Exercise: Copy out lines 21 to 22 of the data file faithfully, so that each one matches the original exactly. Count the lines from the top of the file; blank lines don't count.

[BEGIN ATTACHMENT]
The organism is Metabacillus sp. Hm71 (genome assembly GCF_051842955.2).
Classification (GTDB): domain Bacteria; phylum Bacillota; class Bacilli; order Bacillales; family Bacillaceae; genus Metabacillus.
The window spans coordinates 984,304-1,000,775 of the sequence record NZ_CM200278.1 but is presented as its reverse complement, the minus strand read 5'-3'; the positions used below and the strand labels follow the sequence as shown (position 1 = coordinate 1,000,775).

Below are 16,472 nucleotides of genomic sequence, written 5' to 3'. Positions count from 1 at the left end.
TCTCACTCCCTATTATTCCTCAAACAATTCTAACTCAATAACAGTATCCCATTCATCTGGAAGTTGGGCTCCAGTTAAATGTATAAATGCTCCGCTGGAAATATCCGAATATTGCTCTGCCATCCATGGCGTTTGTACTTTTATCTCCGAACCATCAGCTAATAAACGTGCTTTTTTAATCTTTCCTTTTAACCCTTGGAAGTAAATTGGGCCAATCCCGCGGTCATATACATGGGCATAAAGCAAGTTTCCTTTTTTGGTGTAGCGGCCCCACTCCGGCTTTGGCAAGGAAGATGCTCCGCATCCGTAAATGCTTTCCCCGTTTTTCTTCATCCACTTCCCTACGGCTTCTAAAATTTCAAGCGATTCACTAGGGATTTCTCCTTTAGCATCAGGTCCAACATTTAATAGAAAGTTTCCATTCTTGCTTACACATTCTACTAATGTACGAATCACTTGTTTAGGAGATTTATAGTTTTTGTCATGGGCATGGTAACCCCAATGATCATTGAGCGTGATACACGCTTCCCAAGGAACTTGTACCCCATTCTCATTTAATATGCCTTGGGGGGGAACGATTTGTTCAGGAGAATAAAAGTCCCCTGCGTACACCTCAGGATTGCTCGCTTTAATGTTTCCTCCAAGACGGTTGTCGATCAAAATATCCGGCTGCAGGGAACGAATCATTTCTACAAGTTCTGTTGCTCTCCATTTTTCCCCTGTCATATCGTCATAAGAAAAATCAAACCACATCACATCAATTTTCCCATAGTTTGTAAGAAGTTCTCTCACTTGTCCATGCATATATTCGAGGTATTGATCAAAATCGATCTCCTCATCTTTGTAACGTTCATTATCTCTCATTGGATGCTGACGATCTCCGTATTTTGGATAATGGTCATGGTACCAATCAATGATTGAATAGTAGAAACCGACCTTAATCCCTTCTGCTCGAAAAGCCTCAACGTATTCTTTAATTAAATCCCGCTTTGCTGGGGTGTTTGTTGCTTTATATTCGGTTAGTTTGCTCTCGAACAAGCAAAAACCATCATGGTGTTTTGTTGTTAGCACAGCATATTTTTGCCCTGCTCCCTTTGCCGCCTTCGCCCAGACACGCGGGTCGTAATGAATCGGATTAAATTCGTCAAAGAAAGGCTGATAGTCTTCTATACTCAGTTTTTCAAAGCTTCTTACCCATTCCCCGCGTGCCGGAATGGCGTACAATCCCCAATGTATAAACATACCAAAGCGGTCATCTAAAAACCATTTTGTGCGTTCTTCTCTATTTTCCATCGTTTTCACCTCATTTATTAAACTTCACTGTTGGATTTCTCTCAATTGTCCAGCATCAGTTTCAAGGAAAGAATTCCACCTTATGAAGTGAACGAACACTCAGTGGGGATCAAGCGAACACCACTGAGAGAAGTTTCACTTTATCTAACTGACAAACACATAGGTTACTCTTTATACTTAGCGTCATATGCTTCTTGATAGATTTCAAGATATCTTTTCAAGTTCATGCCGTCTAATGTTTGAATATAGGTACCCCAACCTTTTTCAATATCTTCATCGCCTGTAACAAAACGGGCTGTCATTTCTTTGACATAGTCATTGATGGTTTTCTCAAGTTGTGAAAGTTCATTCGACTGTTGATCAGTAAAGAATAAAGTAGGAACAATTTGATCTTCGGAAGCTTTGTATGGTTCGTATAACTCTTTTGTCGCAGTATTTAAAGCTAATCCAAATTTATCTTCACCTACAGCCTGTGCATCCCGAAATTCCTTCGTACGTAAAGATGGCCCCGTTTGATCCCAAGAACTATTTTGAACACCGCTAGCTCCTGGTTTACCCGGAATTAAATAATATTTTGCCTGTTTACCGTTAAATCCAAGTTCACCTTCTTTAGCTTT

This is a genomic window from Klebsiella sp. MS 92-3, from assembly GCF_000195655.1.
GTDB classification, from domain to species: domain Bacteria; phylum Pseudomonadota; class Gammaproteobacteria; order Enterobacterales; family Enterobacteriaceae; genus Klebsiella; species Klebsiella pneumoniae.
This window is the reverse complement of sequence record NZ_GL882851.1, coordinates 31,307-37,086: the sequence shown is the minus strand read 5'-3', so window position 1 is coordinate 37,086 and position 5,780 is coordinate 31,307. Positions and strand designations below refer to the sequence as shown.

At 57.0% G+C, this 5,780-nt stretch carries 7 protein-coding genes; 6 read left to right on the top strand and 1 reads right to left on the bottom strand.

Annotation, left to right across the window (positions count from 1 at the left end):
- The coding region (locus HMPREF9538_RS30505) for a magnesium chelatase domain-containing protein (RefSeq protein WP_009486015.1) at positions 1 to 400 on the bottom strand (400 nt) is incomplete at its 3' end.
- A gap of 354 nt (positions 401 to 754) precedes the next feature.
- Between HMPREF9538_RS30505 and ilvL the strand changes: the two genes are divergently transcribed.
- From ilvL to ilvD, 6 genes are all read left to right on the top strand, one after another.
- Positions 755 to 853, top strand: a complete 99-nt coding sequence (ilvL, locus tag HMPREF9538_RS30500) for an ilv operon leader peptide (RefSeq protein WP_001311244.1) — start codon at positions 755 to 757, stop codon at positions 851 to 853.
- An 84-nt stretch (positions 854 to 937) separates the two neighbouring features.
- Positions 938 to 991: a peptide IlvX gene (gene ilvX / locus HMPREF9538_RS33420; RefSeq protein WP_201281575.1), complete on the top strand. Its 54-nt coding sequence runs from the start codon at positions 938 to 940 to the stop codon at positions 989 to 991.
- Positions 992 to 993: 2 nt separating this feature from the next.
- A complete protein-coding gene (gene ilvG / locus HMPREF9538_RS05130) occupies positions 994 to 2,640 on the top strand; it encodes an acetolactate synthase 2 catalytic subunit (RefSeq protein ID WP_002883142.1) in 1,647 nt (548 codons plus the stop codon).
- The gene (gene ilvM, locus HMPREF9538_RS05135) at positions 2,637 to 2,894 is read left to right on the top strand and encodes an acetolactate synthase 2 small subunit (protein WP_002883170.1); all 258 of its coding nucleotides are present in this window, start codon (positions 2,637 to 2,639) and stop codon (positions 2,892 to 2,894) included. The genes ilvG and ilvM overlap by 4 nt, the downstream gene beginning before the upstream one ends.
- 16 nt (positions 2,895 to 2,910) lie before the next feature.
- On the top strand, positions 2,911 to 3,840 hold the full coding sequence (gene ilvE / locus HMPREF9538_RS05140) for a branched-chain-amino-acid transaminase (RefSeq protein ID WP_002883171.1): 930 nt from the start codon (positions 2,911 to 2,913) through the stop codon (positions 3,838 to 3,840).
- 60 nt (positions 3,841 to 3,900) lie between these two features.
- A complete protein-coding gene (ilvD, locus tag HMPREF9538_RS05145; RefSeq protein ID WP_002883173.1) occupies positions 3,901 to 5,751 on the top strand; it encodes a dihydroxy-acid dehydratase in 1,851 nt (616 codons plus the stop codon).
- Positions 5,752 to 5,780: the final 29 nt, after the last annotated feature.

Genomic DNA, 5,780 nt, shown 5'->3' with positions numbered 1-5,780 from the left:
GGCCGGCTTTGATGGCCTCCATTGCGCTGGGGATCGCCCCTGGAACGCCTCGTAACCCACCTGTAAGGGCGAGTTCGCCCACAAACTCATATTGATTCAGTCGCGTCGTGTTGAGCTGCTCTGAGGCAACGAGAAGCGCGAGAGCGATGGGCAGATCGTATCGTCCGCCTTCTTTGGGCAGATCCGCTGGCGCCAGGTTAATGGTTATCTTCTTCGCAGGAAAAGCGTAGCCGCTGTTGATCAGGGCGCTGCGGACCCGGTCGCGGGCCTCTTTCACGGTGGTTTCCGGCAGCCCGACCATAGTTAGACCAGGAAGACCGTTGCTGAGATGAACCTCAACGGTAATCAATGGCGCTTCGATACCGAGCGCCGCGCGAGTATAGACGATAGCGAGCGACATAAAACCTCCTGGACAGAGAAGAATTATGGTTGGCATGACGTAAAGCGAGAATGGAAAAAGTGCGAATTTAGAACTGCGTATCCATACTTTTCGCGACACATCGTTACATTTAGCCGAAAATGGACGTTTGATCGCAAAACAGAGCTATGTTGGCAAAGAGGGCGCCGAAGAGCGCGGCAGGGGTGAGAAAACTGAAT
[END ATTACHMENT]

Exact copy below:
- 16 nt (positions 2,895 to 2,910) lie before the next feature.
- On the top strand, positions 2,911 to 3,840 hold the full coding sequence (gene ilvE / locus HMPREF9538_RS05140) for a branched-chain-amino-acid transaminase (RefSeq protein ID WP_002883171.1): 930 nt from the start codon (positions 2,911 to 2,913) through the stop codon (positions 3,838 to 3,840).